One way to ensure that old fossil-fuel powered vehicles are soon scrapped is to impose a carbon tax on gasoline and diesel fuel. This suggests that incentives for electric vehicles need to be combined with a substantial tax on fossil fuels. This tax can of course be revenue neutral—the behavioural changes induced by the tax remain the same.

In this regard, the Canadian government’s plan to subsidize the purchase electric vehicles looks justified. The federal government will provide $300 million over three years to Transport Canada to introduce a new purchase incentive of up to $5000 for electric battery or hydrogen fuel cell vehicles with a manufacturer’s retail price of less than $45,000.

A large network of charging stations is essential

These data also support the government of Quebec’s policy of subsidizing the purchase of electric vehicles in that province.

Quebec’s policy of subsidizing electric vehicles has been strongly criticised by the Montreal Economic Institute (and echoed by Canada’s Ecofiscal Commission), which has stated that “subsidizing the purchase of such vehicles is the least efficient and most expensive way of reducing greenhouse gas (GHG) emissions.

But reducing emissions of greenhouse gases is only one of several economic benefits that are produced by the switch to electric vehicles. Not only are emissions of carbon dioxide curtailed, urban air pollution is significantly reduced and this has immediate beneficial impacts on public health. Moreover, as the European Commission report notes, there are significant reductions in well-to-tank emissions. These will be predominantly methane, a greenhouse gas much more powerful than carbon dioxide.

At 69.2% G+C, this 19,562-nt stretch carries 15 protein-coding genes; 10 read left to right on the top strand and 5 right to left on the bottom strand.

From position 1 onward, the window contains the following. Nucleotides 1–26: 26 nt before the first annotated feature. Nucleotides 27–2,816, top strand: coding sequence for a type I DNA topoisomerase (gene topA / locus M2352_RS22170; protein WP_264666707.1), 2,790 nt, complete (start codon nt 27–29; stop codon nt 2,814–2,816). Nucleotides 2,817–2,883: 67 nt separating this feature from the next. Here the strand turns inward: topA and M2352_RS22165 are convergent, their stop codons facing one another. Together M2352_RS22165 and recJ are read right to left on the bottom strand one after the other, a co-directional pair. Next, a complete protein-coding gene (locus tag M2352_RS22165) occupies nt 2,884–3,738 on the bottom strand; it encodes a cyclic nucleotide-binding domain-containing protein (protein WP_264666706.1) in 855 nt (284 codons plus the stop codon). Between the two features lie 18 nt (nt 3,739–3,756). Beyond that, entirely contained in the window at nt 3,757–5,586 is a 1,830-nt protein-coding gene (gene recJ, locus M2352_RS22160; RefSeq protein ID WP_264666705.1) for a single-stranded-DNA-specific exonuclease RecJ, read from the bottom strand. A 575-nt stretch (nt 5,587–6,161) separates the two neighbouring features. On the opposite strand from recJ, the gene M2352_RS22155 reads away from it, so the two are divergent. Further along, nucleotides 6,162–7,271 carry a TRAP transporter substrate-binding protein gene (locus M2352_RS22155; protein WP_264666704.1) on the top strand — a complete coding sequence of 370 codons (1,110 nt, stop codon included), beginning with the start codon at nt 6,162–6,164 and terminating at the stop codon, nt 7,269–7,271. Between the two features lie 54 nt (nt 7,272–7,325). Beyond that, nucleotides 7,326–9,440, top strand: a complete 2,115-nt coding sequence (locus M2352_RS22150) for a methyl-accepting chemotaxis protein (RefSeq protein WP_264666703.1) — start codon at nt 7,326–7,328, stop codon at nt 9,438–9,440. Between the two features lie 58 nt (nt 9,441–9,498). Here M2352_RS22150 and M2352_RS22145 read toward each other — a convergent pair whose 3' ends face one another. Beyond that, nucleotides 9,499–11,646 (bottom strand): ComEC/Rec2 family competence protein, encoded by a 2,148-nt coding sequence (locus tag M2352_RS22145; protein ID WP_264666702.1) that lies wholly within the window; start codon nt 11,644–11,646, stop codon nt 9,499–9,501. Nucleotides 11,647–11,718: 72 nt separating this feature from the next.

On the other hand, if electricity is generated by fossil fuel power plants then the reduction in emissions caused by the switch to EVs will be offset by the increase in emissions from these power plants. So this is an additional consideration.  If government policy is to be most effective, it must include EV incentives, a carbon tax, and a rapid shift to renewable sources of energy to generate electricity. Whether nuclear power should be in the mix is a matter of continuing debate. But recent analyses suggest that it is probably a mistake to phase them out before solar energy and wind power (always combined with energy efficiency improvements) are ready to take over and capable of handling peak elecctricity demand.


Notes: The report from the European Commission can be found here.  The media release from the Montreal Economic Institute criticising Quebec’s EV subsidy is here. Canada’s 2019 budget which includes information on new EV subsidies is here.  See also the Ecofiscal Commission’s report: 10 myths about carbon pricing in Canada, available here.  The  number of vehicles operating in Europe can be found in this report from the European Automobile Manufacturers Association.

                               

Martin Bush

Martin Bush graduated from the University of Sheffield in the UK with a PhD in chemical engineering and fuel technology. Since then, he has travelled extensively. He has spent the last 30 years leading natural resources management, renewable energy, and climate change adaptation and mitigation projects in Africa and the Caribbean. He lives in Markham, Ontario, Canada. He can be contacted at climatezone.central@gmail.com.